The civil war at sea Essay

The civil war at sea

The American Civil War is one of the most important and significant armed confrontation there is in the history of the United States which featured Americans fighting versus their own countrymen. In this long, drawn-out armed conflict, both the victorious Union army and the defeated Confederate army showcased to their opponent and to the rest of the world what it can do and the capability of the American army during battles. While the concentration was on ground battles, the navy has no doubt played an important role in this war. In the process, it also resulted to the loss of the lives of many young men who participated in the naval efforts of both forces – individuals from commanders and ship captains, soldiers and deck hands who made every ship involved in the navy battles of the American Civil War functional, contributing to the effort in its own small way. Part of what has unveiled during the several battles involved in this war was how the navy forces contributed significantly to the war effort, the navy of both the Confederate and the Union army had their own shining moments during the war that contributed to the overall turn of events in the battlefield during the civil war. This part of the history is important not just to the Union and Confederate armies during the time but is also important to the history of American navy forces all in all. The role and action of the two opposing navy forces showcased many positive characteristics that would affect the creation of what is known today as the modern US navy force. The importance of the navy in the American Civil War is something that many people put supreme significance on – just like in ground battles, the naval fighting was also as fierce and as brutal. It also yielded many heroes who are now enshrined and immortalized because of the excellence in their part as they participated in the naval battle during the war. The paper is focused on discussing the naval aspect of the American civil war, how the civil war was fought at sea and the serious implications and repercussions of this particular event in the history and in the navy as well.

The Role of the Navy Forces during the American Civil War

During the American Civil War, much of the fighting, the action and the hostilities were delegated to the ground forces – foot soldiers and the infantry, artillery men and the cavalry. During the American Civil War, the idea of airborne troops was not yet a concept. Fighting in the air among the air force is a characteristic of war which is still years away. What was present then which made the fighting more complex was the presence of the navy and the role of naval battles during the height of the intense fighting between the north and the South. The navy forces of both sides were very important assets to both the Confederate Army as well as to the Union Army.[1] The reason why they are important is because of the roles that they played during the war, especially since “army-navy cooperation was critical [2].”

As a Source of firepower

The navy was a key in the Union firepower, especially since they have the superior navy compared to the opponent. The Confederate is inferior to the Union in naval strength, and they knew it. Because of it, they resorted to other options. “Because of its lack of an industrial base, the south had to use mines, torpedoes, commando raids and commerce raiders to fend off the vastly superior Northern navy.”[3] Nonetheless, the navy forces of both the Confederate and the Union army were relied on for additional firepower, especially during encounters between the two armies which takes place close to the waters. Naval ships docked close at sea can fire its canons and manage to reach a specific target, providing the ground forces with additional firepower which can seriously affect the turnout of the battle. Even before the American Civil War, sea battles had been fiercely fought among opposing armies, and the role of naval assets like warships are important. Inside every battle-ready warship are several canons and guns in different sizes, range and capacity. The mastery on how to use these ships to one’s advantage can eliminate several advantages of the enemy like power in numbers if the navy commanders and ground generals can strategize well and use its navy forces to the hilt.[4] This is the same case during the American Civil War, wherein Confederate and Union navy ships positioned themselves strategically to maximize their strength and their potential for destroying the enemy forces. Battleships are relied heavily for firepower, to give covering fire for advancing foot soldiers, to hold off the advancing opposing forces at bay, to defend a territory or to repulse the opposition. The lethality of both Confederate and Union navy ships acts as deterrence, making the enemy think twice before attacking especially if the navy is involved in the firepower equation.[5] The firepower of the Union was also relied on as source of protection at seas versus the pirates, and military leaders used to “divert ships from blockade duty to hunt down pirates.”[6]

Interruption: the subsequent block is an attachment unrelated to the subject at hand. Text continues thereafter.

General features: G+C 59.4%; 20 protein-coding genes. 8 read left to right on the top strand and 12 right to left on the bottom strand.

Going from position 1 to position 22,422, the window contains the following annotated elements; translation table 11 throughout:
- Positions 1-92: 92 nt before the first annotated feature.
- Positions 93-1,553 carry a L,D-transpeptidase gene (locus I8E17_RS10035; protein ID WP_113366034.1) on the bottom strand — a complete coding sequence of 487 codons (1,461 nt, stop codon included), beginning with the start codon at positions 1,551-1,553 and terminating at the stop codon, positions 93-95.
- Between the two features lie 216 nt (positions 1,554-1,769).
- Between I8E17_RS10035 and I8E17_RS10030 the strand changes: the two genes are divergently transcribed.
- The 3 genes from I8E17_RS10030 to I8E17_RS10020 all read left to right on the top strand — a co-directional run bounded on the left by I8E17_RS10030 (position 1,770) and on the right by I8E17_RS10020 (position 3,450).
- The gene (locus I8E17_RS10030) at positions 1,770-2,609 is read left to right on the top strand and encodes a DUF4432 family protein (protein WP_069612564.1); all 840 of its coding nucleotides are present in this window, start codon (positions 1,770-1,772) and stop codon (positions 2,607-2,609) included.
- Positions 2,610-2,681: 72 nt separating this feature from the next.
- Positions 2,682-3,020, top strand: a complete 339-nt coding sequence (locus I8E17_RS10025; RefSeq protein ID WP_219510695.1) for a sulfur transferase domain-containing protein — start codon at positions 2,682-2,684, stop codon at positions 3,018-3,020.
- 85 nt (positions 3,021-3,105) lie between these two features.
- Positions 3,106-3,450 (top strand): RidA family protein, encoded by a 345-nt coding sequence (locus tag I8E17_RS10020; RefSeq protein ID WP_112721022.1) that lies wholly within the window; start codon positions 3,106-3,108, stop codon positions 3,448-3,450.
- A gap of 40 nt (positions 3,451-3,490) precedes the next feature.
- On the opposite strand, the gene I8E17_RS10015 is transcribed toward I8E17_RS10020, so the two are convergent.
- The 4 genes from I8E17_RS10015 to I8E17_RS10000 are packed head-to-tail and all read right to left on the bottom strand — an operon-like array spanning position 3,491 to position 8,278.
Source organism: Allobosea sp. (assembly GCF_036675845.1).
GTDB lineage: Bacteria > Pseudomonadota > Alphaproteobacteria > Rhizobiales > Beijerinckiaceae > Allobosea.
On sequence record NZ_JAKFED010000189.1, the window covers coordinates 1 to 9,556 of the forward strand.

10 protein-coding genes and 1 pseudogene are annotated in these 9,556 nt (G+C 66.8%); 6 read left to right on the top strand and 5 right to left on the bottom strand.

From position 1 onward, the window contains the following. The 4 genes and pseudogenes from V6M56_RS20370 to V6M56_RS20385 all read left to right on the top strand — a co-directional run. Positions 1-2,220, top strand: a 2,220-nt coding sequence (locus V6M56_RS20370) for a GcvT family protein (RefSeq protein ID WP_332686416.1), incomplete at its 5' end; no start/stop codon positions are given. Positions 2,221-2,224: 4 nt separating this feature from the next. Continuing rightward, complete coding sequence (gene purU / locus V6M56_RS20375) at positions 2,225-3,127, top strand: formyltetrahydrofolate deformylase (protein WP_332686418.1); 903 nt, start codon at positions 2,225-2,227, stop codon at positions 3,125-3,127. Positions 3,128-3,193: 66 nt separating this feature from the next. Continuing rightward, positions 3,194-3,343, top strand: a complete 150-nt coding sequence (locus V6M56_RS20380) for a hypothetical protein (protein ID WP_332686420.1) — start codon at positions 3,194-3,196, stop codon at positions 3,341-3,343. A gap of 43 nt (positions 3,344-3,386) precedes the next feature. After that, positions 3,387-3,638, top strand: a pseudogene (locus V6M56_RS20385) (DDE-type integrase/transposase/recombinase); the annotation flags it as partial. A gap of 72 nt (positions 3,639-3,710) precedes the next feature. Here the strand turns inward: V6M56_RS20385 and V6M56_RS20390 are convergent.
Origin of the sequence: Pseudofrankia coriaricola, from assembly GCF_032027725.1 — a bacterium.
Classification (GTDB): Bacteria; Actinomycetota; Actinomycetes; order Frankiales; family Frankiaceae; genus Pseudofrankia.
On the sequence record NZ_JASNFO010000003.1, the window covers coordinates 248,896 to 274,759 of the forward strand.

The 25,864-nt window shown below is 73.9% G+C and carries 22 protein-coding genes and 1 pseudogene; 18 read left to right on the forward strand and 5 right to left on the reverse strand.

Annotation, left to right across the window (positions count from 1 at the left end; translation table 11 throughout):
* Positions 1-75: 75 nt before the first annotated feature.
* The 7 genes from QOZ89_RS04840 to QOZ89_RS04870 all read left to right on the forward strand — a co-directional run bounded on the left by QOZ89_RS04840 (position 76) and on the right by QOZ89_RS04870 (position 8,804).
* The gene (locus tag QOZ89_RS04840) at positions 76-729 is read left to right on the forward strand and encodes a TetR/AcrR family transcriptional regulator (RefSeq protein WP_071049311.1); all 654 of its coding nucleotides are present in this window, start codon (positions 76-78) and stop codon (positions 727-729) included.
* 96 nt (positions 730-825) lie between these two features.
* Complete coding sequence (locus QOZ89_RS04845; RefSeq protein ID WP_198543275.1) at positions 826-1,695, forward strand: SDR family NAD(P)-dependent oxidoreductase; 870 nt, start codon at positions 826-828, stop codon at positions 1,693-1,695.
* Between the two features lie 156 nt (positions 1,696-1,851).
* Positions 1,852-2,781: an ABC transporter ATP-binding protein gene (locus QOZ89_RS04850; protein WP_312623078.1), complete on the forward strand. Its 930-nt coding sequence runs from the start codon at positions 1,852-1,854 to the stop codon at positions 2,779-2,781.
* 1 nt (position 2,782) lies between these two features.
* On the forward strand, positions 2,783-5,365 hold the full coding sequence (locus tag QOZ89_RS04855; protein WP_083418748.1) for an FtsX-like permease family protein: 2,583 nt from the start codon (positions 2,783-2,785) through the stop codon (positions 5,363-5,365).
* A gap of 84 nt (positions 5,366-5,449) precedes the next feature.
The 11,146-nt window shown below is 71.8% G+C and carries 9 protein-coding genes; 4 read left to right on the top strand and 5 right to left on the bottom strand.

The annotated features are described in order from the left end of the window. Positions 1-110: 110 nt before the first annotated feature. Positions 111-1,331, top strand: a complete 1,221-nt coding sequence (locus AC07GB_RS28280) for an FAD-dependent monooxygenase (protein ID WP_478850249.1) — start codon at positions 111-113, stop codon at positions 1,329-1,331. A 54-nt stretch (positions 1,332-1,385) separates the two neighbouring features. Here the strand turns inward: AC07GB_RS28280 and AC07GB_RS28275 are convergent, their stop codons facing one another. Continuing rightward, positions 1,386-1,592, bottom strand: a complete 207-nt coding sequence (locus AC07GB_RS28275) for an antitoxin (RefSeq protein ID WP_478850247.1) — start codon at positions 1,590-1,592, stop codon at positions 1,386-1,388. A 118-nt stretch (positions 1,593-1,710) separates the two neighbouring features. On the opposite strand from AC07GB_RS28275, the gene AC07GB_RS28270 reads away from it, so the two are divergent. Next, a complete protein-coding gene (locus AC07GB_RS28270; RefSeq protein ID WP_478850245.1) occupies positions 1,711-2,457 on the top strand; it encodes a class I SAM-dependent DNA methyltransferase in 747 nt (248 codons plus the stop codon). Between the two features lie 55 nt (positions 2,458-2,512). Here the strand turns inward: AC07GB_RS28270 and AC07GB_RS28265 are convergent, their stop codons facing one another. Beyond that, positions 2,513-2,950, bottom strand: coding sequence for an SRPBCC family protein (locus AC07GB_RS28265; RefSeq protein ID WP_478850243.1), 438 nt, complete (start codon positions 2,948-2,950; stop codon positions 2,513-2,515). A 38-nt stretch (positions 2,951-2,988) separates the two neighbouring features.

For Transport

 The navy army of the Union and Confederate armies are not merely focused on participating in the killing of the enemy. Some have non-combatant roles like acting as transport ships so that fresh reinforcement of foot soldiers, men and material, and other things needed for the war effort that needs to be transported to the next nearest battlefront is sent or brought as soon as possible. The armies used the waterways as means of transportation for the soldiers to be moved around. During the American civil war, the navy of both the Confederate and the Union army relied on their navy capabilities to transport the soldiers. Besides that, the navy was also delegated in moving the wounded out of the battlefield or in transporting prisoners of war, especially when there is no means to travel by land. This role is just equally important because battlefronts rely on the transporting ability of the navy to send in new soldiers and remove battle incapable units from the frontline.[7]

The Block Party

Ships and the navy contingent of the Union army in particular played an important role in a strategic move made by the military leaders in creating a blockade that can stifle the enemy and force it to surrender, a plan known as Anaconda. Without the presence of the strong, capable and dependable navy, the Union army would not have had succeeded in this plan. Any efforts to create a blockade would have been impossible without the well established navy structure and chain of command in place during the American Civil War.[8]